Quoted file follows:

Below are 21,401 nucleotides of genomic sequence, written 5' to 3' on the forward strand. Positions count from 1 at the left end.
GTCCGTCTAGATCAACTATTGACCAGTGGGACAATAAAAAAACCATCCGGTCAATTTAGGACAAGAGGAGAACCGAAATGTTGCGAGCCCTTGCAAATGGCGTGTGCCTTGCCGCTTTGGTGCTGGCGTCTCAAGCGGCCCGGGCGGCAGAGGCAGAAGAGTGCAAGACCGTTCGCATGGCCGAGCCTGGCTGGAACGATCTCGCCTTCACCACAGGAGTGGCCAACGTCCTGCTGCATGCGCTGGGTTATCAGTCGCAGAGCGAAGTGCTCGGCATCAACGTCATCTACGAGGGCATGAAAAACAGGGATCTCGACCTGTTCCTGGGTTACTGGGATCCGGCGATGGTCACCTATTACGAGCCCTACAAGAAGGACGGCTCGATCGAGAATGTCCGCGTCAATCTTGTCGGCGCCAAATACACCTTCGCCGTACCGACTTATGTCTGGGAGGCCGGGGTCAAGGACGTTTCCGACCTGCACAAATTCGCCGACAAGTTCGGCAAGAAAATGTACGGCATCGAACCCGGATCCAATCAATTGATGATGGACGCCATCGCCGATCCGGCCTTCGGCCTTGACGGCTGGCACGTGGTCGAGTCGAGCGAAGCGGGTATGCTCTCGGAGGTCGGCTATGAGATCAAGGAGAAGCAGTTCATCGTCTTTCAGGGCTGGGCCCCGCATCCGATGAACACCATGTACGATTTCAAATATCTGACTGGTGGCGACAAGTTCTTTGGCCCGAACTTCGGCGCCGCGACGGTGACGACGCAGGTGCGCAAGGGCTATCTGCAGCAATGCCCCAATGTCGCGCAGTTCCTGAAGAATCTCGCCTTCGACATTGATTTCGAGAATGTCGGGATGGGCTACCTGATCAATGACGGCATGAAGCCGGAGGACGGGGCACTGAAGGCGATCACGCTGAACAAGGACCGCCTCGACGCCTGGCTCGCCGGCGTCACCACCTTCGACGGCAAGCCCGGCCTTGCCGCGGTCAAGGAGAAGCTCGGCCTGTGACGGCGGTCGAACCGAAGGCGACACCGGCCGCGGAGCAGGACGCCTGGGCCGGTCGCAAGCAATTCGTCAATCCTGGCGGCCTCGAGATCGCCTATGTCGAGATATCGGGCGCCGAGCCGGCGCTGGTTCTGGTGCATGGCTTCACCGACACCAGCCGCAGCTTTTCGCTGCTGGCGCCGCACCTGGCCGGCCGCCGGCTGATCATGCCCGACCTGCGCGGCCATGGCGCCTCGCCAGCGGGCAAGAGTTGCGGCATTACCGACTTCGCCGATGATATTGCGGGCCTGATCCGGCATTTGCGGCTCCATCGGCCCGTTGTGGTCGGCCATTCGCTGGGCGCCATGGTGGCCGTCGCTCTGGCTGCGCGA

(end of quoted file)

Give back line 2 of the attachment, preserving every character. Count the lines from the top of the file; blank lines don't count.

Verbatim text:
GTCCGTCTAGATCAACTATTGACCAGTGGGACAATAAAAAAACCATCCGGTCAATTTAGGACAAGAGGAGAACCGAAATGTTGCGAGCCCTTGCAAATGGCGTGTGCCTTGCCGCTTTGGTGCTGGCGTCTCAAGCGGCCCGGGCGGCAGAGGCAGAAGAGTGCAAGACCGTTCGCATGGCCGAGCCTGGCTGGAACGATCTCGCCTTCACCACAGGAGTGGCCAACGTCCTGCTGCATGCGCTGGGTTATCAGTCGCAGAGCGAAGTGCTCGGCATCAACGTCATCTACGAGGGCATGAAAAACAGGGATCTCGACCTGTTCCTGGGTTACTGGGATCCGGCGATGGTCACCTATTACGAGCCCTACAAGAAGGACGGCTCGATCGAGAATGTCCGCGTCAATCTTGTCGGCGCCAAATACACCTTCGCCGTACCGACTTATGTCTGGGAGGCCGGGGTCAAGGACGTTTCCGACCTGCACAAATTCGCCGACAAGTTCGGCAAGAAAATGTACGGCATCGAACCCGGATCCAATCAATTGATGATGGACGCCATCGCCGATCCGGCCTTCGGCCTTGACGGCTGGCACGTGGTCGAGTCGAGCGAAGCGGGTATGCTCTCGGAGGTCGGCTATGAGATCAAGGAGAAGCAGTTCATCGTCTTTCAGGGCTGGGCCCCGCATCCGATGAACACCATGTACGATTTCAAATATCTGACTGGTGGCGACAAGTTCTTTGGCCCGAACTTCGGCGCCGCGACGGTGACGACGCAGGTGCGCAAGGGCTATCTGCAGCAATGCCCCAATGTCGCGCAGTTCCTGAAGAATCTCGCCTTCGACATTGATTTCGAGAATGTCGGGATGGGCTACCTGATCAATGACGGCATGAAGCCGGAGGACGGGGCACTGAAGGCGATCACGCTGAACAAGGACCGCCTCGACGCCTGGCTCGCCGGCGTCACCACCTTCGACGGCAAGCCCGGCCTTGCCGCGGTCAAGGAGAAGCTCGGCCTGTGACGGCGGTCGAACCGAAGGCGACACCGGCCGCGGAGCAGGACGCCTGGGCCGGTCGCAAGCAATTCGTCAATCCTGGCGGCCTCGAGATCGCCTATGTCGAGATATCGGGCGCCGAGCCGGCGCTGGTTCTGGTGCATGGCTTCACCGACACCAGCCGCAGCTTTTCGCTGCTGGCGCCGCACCTGGCCGGCCGCCGGCTGATCATGCCCGACCTGCGCGGCCATGGCGCCTCGCCAGCGGGCAAGAGTTGCGGCATTACCGACTTCGCCGATGATATTGCGGGCCTGATCCGGCATTTGCGGCTCCATCGGCCCGTTGTGGTCGGCCATTCGCTGGGCGCCATGGTGGCCGTCGCTCTGGCTGCGCGA